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My parents are 98. My father has a very bad heart that is failing. My mother is confused and disconnected from reality much of the time. My niece has just committed suicide. Should I tell them? How? It was not something that could be passed off as an accident (gun). I don't know what to do.

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I was writing while OneMoreDay was writing in posting. The thought occurred to me also, that her mom brought up, about how awesome your folks would see your niece, and whether they would miss her if she wasn't there. Doesn't matter as long as you give the right answer. And in that case, the answer is the same that it was to my dad: sorry, she just couldn't make it today IR she's on her way and we'll get here as soon as you can.

There are many names for the act of not telling a dementia percent the truth. I call it therapeutic lying. Why EVER do anything to upset them that you don't have to do? And believe me there will be plenty of things that upset them that you WILL have to do!
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Certainly NOT...there is no reason on earth that they need to know this information. It will serve absolutely no purpose. And you must tell other family and friends you have decided to shield your folks from this horror and instruct them that they are not to bring it up either.

When my father had Alzheimer's and kept living in the past asking when he would see his folks, my mom kept telling him they had died and would bring out the funeral memorial brochure to show himself. Every time, he would break down and cry. Every time, he would really experience their deaths. In the beginning, I had to let my mom do what she thought was right. But after seeing this go on for months, she and I nearly had a knock down, drag out fight and I finally convinced her that telling him was abusive, that not telling him was compassionate. She expressed nervousness and discomfort did not telling him the truth. I said, mom, let's just try not telling him and see what happens. What should I say if he asks me directly, she worried. We agreed to say they were on their way and would get here as soon as possible. My dad accepted that, forgot about it, and didn't cry anymore.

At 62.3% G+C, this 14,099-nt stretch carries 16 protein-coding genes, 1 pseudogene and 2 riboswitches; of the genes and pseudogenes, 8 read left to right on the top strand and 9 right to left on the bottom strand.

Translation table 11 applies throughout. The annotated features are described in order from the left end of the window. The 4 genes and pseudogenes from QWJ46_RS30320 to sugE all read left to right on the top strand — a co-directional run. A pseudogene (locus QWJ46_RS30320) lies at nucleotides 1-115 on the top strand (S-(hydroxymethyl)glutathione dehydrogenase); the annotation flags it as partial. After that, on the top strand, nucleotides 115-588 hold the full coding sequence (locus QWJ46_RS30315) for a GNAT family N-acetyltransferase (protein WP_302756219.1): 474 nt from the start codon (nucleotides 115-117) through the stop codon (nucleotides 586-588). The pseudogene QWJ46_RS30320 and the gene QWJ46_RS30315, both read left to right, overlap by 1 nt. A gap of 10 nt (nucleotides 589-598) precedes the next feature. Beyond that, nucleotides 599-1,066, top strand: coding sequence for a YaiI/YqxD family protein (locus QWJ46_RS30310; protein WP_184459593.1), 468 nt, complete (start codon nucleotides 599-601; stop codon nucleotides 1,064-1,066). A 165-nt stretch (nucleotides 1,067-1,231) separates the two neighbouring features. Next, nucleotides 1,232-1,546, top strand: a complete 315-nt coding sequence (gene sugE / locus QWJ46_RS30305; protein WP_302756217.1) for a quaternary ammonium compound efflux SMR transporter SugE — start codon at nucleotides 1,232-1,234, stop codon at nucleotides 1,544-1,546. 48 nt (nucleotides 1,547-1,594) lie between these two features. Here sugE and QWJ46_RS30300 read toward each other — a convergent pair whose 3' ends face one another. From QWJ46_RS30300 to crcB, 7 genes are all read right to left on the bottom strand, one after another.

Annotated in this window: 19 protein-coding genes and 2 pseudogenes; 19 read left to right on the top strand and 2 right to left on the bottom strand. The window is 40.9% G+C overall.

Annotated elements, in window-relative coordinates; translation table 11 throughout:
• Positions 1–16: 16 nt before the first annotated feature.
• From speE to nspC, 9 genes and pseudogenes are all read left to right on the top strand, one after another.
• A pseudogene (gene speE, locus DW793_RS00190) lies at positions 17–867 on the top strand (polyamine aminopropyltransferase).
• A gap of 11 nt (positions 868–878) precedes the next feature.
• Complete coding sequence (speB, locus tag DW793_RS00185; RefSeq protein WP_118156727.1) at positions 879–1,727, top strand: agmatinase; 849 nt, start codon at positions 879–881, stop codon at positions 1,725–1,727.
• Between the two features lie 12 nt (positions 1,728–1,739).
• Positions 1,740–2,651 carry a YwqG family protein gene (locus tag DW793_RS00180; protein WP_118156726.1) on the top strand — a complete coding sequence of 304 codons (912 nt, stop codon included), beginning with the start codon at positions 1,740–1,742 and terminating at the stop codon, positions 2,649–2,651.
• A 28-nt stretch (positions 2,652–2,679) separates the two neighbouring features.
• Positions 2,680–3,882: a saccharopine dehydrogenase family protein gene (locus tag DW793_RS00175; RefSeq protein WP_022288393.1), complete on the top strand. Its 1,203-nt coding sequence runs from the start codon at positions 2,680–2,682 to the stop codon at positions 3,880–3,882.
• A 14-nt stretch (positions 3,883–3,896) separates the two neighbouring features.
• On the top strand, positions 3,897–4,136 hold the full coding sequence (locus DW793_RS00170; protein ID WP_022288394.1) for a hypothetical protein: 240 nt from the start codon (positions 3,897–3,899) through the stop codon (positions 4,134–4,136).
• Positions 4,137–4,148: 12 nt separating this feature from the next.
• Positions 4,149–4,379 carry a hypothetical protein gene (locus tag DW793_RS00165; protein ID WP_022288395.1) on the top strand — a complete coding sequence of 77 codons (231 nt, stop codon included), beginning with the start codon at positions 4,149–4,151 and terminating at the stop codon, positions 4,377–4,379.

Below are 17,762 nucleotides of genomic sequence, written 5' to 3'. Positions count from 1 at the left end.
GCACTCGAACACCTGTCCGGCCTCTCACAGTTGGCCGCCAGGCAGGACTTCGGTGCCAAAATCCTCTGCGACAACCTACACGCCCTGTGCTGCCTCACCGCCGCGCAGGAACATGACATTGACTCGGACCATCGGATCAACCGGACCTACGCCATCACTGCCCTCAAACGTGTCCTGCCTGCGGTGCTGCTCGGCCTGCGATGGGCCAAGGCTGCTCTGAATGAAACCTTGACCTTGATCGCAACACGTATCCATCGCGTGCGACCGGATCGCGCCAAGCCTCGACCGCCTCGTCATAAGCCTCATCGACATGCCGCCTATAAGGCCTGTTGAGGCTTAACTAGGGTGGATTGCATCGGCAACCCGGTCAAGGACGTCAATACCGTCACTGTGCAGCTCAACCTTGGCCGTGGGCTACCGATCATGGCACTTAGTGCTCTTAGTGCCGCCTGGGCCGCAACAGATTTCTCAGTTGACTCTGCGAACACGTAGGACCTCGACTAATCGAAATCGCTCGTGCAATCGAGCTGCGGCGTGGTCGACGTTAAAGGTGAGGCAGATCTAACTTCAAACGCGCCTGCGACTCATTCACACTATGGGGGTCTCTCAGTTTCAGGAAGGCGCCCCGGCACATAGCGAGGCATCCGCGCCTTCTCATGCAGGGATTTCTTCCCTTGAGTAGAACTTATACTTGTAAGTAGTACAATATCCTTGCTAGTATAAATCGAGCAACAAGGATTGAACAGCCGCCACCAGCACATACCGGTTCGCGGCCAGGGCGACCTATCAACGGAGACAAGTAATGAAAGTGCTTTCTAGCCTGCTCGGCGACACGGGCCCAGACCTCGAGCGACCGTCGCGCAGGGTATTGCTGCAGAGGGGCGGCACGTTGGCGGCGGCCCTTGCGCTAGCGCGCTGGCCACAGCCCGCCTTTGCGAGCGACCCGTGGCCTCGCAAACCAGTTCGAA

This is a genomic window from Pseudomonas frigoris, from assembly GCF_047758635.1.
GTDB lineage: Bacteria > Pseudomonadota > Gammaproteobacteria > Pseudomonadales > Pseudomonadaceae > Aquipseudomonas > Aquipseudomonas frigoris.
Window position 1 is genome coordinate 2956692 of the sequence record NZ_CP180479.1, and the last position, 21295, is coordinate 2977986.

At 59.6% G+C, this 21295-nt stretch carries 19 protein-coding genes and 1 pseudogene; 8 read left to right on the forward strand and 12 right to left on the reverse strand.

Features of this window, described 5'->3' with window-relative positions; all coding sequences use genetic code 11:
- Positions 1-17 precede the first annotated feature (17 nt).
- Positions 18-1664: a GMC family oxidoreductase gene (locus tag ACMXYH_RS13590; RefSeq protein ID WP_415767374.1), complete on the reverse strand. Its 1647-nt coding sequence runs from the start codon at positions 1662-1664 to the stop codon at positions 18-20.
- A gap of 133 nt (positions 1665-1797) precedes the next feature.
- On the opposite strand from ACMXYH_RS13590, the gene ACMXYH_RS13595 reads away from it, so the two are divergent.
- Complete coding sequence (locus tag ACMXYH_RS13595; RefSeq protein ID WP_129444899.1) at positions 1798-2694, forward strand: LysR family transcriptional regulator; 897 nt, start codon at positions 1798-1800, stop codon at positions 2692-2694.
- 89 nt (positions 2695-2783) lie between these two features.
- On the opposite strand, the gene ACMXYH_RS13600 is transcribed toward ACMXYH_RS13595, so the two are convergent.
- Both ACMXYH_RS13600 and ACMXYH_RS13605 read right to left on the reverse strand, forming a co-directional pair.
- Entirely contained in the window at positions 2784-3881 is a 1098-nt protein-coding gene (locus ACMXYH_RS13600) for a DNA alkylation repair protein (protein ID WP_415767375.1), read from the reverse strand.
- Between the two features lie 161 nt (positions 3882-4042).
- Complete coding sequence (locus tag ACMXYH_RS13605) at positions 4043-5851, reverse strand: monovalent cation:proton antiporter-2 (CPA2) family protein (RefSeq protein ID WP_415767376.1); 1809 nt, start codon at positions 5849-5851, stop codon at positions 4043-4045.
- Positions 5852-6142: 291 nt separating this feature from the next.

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I hate to give advice so mull over all the good suggestions you will receive here before deciding how to handle this. With that said, I think sometimes the same advice given to parents regarding a child's questions/need to know is best: Just answer questions honestly and briefly on a "need to know" basis.

I just asked my 83 year old mother who is stage 5/6 AD. She gave it a lot of thought and said she wouldn't want to know that. She then said it would depend on how frequently your parents see their granddaughter. Will they expect to see her for Sunday dinner? Does she always come for birthdays and holidays? Will your parents notice her absence if they're not told?

I know my Mom would ruminate and wring her hands if I shared such information with her. I'm not sure I could lie if she asked, but I'm sure I would minimize the horror by claiming it was an accident, even if it wasn't. Be sure to speak with your niece's parents to be sure you're on the same page with this. I'm sure you don't want to be accused of lying or omitting news if they plan to tell your Mom and Dad about the tragedy.

God bless you and I'm so sorry that you have this additional burden dropped on you and your parents. We try to live peacefully and shelter our loved ones from the grizzly details of life in the new millennium, but sometimes we just have no choice.
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